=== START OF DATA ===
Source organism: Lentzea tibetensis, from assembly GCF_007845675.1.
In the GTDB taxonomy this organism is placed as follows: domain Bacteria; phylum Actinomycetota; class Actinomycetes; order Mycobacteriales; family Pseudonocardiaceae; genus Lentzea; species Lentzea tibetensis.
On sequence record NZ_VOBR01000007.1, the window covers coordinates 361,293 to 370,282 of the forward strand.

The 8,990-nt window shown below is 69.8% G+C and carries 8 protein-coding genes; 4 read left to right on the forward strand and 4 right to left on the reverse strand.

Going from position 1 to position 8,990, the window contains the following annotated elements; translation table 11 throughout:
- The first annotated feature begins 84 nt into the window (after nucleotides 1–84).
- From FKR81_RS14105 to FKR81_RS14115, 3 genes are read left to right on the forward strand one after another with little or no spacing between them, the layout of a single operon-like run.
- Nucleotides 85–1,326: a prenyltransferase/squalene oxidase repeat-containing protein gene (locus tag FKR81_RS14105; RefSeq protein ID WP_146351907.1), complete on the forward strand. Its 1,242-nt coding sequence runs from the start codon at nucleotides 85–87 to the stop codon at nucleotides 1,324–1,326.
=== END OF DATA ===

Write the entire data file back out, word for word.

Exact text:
Source organism: Lentzea tibetensis, from assembly GCF_007845675.1.
In the GTDB taxonomy this organism is placed as follows: domain Bacteria; phylum Actinomycetota; class Actinomycetes; order Mycobacteriales; family Pseudonocardiaceae; genus Lentzea; species Lentzea tibetensis.
On sequence record NZ_VOBR01000007.1, the window covers coordinates 361,293 to 370,282 of the forward strand.

The 8,990-nt window shown below is 69.8% G+C and carries 8 protein-coding genes; 4 read left to right on the forward strand and 4 right to left on the reverse strand.

Going from position 1 to position 8,990, the window contains the following annotated elements; translation table 11 throughout:
- The first annotated feature begins 84 nt into the window (after nucleotides 1–84).
- From FKR81_RS14105 to FKR81_RS14115, 3 genes are read left to right on the forward strand one after another with little or no spacing between them, the layout of a single operon-like run.
- Nucleotides 85–1,326: a prenyltransferase/squalene oxidase repeat-containing protein gene (locus tag FKR81_RS14105; RefSeq protein ID WP_146351907.1), complete on the forward strand. Its 1,242-nt coding sequence runs from the start codon at nucleotides 85–87 to the stop codon at nucleotides 1,324–1,326.